According to a new study, U.S. travelers “strongly support” the use of biometrics to screen travelers at airports.

The 2019 Security Index, conducted by global IT company Unysis, surveyed nearly 1,000 online participants from 13 different countries including the U.S. about airport security. According to the survey findings, 80% of respondents suggested that they would willingly entrust their biometric data — fingerprints, face scans, iris scans and any other body measurements and calculations used for ID verification purposes — to airports and the government, citing a variety of reasons. Respondents noted that the use of biometrics improves safety and prevents terrorism (42% of respondents); is more reliable than traditional forms of identification such as licenses (35% of respondents); keeps law enforcement apprised of who is at the airport at all times (33% of respondents); and moves travelers through airports faster (32% of respondents).

“This is something that did not register at all just a couple years ago,” Unisys’ chief trust officer Tom Patterson said. “Now we are seeing an overwhelming number of U.S. respondents that want to use biometrics at the airport.”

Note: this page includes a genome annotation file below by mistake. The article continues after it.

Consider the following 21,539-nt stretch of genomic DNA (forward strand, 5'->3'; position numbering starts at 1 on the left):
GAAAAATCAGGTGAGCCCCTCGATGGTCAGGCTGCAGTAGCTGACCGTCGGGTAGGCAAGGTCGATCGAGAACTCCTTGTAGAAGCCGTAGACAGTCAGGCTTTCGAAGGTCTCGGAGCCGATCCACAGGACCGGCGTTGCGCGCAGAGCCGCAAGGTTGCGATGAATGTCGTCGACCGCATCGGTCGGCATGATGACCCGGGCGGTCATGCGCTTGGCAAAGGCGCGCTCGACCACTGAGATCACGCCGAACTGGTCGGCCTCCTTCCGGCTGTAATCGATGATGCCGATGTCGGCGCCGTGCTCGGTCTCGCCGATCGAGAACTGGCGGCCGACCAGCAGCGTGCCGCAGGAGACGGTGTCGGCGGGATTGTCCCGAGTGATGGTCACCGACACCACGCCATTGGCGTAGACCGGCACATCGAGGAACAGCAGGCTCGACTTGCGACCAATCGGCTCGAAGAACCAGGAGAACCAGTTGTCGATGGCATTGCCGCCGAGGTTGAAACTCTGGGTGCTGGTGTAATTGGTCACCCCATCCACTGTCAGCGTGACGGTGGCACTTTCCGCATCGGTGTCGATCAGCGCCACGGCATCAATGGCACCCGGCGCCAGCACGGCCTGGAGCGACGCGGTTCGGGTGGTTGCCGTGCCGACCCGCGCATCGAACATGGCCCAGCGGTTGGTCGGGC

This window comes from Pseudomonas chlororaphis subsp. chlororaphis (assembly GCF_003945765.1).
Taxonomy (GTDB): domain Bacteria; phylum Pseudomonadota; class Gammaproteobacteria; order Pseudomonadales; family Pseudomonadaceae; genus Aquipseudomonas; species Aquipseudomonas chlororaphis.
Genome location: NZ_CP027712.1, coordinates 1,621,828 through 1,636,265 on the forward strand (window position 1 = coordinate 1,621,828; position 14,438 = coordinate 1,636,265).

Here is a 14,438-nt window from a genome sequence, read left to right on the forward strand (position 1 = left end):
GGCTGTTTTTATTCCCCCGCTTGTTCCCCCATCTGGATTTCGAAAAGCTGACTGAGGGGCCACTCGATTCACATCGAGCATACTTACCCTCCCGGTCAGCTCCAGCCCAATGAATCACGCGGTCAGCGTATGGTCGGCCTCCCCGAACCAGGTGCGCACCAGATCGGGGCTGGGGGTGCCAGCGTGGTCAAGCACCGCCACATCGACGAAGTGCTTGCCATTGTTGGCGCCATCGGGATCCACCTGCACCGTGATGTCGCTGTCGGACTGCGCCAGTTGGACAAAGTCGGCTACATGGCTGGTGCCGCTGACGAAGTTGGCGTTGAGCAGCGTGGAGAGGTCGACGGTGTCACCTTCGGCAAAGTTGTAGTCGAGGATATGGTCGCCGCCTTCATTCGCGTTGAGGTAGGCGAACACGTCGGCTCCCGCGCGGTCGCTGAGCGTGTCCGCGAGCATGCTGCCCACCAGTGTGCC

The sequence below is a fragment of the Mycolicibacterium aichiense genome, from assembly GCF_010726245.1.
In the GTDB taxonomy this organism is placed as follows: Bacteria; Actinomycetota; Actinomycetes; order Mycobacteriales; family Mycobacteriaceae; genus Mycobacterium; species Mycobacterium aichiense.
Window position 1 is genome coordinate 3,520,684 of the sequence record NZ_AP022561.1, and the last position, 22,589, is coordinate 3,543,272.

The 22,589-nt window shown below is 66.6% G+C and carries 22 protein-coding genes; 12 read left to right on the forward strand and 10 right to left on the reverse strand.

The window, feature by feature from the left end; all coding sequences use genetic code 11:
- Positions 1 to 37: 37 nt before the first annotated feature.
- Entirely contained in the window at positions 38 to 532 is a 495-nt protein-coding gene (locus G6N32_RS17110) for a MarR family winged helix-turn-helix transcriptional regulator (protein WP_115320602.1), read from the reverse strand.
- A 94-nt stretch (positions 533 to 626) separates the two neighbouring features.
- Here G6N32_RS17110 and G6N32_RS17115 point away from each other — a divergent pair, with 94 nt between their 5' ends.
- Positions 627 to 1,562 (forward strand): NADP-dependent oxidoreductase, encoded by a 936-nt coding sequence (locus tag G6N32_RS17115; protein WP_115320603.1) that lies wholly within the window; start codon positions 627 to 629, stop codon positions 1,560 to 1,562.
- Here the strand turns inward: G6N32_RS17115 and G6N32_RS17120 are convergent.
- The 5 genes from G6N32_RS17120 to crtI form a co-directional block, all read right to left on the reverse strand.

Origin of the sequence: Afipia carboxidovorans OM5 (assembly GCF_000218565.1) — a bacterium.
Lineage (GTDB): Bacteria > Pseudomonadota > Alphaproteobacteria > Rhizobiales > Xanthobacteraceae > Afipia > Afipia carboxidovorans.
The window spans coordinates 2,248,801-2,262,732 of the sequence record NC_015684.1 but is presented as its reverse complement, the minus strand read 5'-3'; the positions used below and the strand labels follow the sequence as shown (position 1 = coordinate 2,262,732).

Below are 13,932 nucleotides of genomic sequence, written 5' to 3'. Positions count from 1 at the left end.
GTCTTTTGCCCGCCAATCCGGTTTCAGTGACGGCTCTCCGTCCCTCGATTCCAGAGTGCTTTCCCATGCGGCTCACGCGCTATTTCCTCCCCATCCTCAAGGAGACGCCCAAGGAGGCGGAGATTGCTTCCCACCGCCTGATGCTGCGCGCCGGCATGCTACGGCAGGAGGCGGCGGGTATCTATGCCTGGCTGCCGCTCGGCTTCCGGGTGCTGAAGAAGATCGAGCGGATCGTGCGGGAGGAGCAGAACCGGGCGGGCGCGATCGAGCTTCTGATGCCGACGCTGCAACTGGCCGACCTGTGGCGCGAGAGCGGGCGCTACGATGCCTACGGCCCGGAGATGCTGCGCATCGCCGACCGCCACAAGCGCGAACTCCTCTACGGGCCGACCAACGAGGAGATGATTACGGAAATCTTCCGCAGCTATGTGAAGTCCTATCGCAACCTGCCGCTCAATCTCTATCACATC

Conversely, respondents were less supportive of the use of biometrics when it concerned consumerism. Respondents were significantly more supportive of biometric use for safety and security applications and less so when it is used to sell them something.

Additionally, the majority of the 20% of survey respondents unwilling to share their biometric data with airports or the government explained that they were not confident that the government or the airports could keep their data safe or from being lost or hacked.

That respondents are reportedly comfortable with the use of biometrics for security purposes is good news for airports all over the world as facial recognition technology in particular is the biometric overwhelmingly relied on to secure flights.

Yet, concerns over the use of facial recognition scans have been called into question recently amid mounting concerns that the technology is biased and flawed. While the technology faces criticism elsewhere, it hasn't necessarily slowed adoption at the airport.

For more on the survey, go to Unysis' website.

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